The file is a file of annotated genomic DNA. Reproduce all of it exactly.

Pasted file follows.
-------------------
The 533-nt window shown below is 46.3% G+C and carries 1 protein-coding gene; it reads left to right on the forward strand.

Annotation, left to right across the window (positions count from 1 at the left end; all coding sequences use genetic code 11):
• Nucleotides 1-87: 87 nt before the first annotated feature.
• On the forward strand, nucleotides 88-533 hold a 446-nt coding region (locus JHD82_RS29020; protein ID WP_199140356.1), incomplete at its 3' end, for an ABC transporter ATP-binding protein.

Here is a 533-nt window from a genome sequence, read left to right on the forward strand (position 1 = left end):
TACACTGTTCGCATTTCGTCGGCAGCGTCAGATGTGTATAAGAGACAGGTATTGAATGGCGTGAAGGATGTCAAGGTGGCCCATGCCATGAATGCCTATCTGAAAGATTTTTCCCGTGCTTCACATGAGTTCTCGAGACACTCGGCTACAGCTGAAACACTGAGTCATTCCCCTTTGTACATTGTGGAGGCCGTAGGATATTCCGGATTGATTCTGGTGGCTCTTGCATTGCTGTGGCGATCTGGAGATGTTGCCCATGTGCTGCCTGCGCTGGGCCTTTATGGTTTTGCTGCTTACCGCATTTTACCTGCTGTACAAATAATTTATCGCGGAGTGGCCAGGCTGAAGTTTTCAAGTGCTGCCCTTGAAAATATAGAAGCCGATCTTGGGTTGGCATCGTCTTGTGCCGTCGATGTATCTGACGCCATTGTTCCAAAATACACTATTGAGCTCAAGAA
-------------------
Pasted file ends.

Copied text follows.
The 533-nt window shown below is 46.3% G+C and carries 1 protein-coding gene; it reads left to right on the forward strand.

Annotation, left to right across the window (positions count from 1 at the left end; all coding sequences use genetic code 11):
• Nucleotides 1-87: 87 nt before the first annotated feature.
• On the forward strand, nucleotides 88-533 hold a 446-nt coding region (locus JHD82_RS29020; protein ID WP_199140356.1), incomplete at its 3' end, for an ABC transporter ATP-binding protein.

Here is a 533-nt window from a genome sequence, read left to right on the forward strand (position 1 = left end):
TACACTGTTCGCATTTCGTCGGCAGCGTCAGATGTGTATAAGAGACAGGTATTGAATGGCGTGAAGGATGTCAAGGTGGCCCATGCCATGAATGCCTATCTGAAAGATTTTTCCCGTGCTTCACATGAGTTCTCGAGACACTCGGCTACAGCTGAAACACTGAGTCATTCCCCTTTGTACATTGTGGAGGCCGTAGGATATTCCGGATTGATTCTGGTGGCTCTTGCATTGCTGTGGCGATCTGGAGATGTTGCCCATGTGCTGCCTGCGCTGGGCCTTTATGGTTTTGCTGCTTACCGCATTTTACCTGCTGTACAAATAATTTATCGCGGAGTGGCCAGGCTGAAGTTTTCAAGTGCTGCCCTTGAAAATATAGAAGCCGATCTTGGGTTGGCATCGTCTTGTGCCGTCGATGTATCTGACGCCATTGTTCCAAAATACACTATTGAGCTCAAGAA